Austria ‘top country’ for asylum seekers

Austria 'top country' for asylum seekers
Tents set up for asylum seekers. Photo:
The Traiskirchen refugee centre in Lower Austria has broken a new record - it is now housing 4,300 asylum seekers, although it only has 2,300 beds. 480 people are sleeping in tents in the grounds of the centre, according to the Interior Ministry, but 2,000 people don’t have a bed to sleep in.

Peter Webinger, head of the asylum and migration group within the ministry, said that overall there is an “accommodation crisis” across Austria as the country struggles to deal with an influx of asylum seekers. More than 80,000 asylum applications are expected this year, according to experts – up from an earlier estimate of 70,000. This is three times the number of applications Austria received in 2014.

According to statistics from the interior ministry for the past month, Austria now has more asylum applications per capita than any other European country – having overtaken Germany and Sweden. In the first five months of this year it had 20,620 applications – an increase of 183 percent.

Sweden, in contrast, had 22,342 applications which is equal to a decrease of 6.3 percent. Asylum seekers are reportedly starting to shun Sweden because of its long waiting times and cumbersome bureaucracy.

On paper, Hungary has more asylum applications registered per capita than Austria but many refugees are then sent on to another country – the majority to neighbouring Austria.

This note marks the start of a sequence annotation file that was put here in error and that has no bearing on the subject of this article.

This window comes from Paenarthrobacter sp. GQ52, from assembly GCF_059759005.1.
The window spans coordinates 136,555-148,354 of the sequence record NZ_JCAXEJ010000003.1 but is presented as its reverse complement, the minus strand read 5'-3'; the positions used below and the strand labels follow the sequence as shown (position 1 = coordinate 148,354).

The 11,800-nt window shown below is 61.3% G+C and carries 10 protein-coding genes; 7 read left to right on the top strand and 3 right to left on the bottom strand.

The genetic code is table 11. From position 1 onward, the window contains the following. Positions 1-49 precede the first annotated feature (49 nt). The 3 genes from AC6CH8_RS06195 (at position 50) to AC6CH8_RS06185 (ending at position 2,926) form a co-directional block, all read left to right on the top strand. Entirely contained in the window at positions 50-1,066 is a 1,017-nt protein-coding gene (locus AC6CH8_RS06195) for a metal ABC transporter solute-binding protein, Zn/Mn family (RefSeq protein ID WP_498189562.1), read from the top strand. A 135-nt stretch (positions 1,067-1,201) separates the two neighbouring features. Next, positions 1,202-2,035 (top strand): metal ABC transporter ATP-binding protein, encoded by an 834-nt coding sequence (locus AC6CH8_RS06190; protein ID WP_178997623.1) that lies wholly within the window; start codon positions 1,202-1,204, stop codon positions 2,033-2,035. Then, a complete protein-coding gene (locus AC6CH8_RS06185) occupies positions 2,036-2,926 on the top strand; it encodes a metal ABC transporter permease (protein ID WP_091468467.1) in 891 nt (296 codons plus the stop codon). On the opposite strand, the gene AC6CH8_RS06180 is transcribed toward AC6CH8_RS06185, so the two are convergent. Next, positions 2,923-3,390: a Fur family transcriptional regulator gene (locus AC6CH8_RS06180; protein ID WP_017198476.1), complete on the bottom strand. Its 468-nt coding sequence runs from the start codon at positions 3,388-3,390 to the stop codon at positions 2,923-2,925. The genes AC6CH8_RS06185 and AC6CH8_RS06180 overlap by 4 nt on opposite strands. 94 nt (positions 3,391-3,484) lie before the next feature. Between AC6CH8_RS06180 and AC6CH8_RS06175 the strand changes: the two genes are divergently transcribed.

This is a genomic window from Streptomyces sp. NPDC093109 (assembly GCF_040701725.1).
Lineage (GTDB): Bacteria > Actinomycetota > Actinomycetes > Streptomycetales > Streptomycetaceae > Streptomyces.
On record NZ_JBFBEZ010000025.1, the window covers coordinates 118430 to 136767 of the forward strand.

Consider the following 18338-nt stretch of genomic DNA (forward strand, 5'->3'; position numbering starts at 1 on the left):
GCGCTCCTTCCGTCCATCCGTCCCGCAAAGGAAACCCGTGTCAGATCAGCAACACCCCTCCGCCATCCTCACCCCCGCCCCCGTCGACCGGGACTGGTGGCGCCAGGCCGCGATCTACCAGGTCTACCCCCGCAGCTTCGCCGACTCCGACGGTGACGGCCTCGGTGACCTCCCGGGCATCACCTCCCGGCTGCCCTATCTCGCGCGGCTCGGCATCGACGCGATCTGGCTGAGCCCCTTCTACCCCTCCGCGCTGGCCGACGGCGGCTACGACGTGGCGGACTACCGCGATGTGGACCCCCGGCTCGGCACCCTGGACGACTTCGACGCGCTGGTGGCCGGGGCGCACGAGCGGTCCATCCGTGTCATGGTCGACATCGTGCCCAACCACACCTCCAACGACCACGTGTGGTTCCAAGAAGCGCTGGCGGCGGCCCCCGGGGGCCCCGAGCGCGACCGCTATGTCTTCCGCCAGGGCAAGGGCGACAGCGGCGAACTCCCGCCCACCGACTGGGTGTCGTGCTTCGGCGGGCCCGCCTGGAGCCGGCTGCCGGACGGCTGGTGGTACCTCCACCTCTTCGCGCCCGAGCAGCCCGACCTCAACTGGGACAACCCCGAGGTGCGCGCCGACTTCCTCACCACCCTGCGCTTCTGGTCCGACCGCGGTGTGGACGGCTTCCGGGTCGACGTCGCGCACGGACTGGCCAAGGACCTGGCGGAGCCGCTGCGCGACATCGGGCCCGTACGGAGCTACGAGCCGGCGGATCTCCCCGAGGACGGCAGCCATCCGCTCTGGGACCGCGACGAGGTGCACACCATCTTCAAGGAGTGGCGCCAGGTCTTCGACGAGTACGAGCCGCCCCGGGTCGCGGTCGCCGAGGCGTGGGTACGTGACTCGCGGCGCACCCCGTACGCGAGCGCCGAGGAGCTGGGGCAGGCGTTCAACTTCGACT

Germany still continues to have the largest overall number of asylum applications – with around 179,000 refugees having applied for asylum so far this year.

Austria's interior ministry has called the situation an “asylum emergency”, with Webinger saying that only ten out of 28 EU member states are taking 92 percent of all refugees to Europe. He pointed out that Portugal has only taken 455 asylum applications this year, and Slovakia only 300.

The cost of providing basic care for asylum seekers in Austria has also risen, with the interior ministry estimating that this year the amount will be €380 million (double the amount paid in 2013).

Christoph Pinter, the head of the Vienna office of the UNHCR, says that Austria is now one of the main target countries in the EU for asylum seekers arriving in Europe via Greece and travelling through the western Balkans. The largest groups of asylum seekers coming to Austria are Afghans and Syrians.

Austria is known to have a well-functioning and developed asylum system compared to other European countries but the increasing number of asylum applications are a challenge for the small country – particularly when it comes to finding suitable accommodation.